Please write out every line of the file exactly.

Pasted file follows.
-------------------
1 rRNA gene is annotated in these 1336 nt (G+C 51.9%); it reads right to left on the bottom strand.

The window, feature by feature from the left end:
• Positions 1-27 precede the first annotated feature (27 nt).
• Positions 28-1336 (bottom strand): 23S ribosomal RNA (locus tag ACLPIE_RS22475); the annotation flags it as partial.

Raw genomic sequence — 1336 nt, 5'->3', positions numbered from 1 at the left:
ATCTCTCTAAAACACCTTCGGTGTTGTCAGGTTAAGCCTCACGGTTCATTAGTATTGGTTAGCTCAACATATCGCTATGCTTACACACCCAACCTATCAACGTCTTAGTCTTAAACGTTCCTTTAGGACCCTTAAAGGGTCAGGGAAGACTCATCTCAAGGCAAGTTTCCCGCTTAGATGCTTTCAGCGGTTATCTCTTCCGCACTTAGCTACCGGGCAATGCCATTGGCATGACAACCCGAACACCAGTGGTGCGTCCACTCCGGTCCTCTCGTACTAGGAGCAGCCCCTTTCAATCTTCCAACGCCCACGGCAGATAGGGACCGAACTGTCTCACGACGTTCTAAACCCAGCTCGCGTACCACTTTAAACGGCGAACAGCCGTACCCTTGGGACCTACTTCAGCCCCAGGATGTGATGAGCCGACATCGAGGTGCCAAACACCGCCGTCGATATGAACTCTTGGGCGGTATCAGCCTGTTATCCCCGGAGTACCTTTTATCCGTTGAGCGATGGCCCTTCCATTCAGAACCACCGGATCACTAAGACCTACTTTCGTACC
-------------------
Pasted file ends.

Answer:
1 rRNA gene is annotated in these 1336 nt (G+C 51.9%); it reads right to left on the bottom strand.

The window, feature by feature from the left end:
• Positions 1-27 precede the first annotated feature (27 nt).
• Positions 28-1336 (bottom strand): 23S ribosomal RNA (locus tag ACLPIE_RS22475); the annotation flags it as partial.

Raw genomic sequence — 1336 nt, 5'->3', positions numbered from 1 at the left:
ATCTCTCTAAAACACCTTCGGTGTTGTCAGGTTAAGCCTCACGGTTCATTAGTATTGGTTAGCTCAACATATCGCTATGCTTACACACCCAACCTATCAACGTCTTAGTCTTAAACGTTCCTTTAGGACCCTTAAAGGGTCAGGGAAGACTCATCTCAAGGCAAGTTTCCCGCTTAGATGCTTTCAGCGGTTATCTCTTCCGCACTTAGCTACCGGGCAATGCCATTGGCATGACAACCCGAACACCAGTGGTGCGTCCACTCCGGTCCTCTCGTACTAGGAGCAGCCCCTTTCAATCTTCCAACGCCCACGGCAGATAGGGACCGAACTGTCTCACGACGTTCTAAACCCAGCTCGCGTACCACTTTAAACGGCGAACAGCCGTACCCTTGGGACCTACTTCAGCCCCAGGATGTGATGAGCCGACATCGAGGTGCCAAACACCGCCGTCGATATGAACTCTTGGGCGGTATCAGCCTGTTATCCCCGGAGTACCTTTTATCCGTTGAGCGATGGCCCTTCCATTCAGAACCACCGGATCACTAAGACCTACTTTCGTACC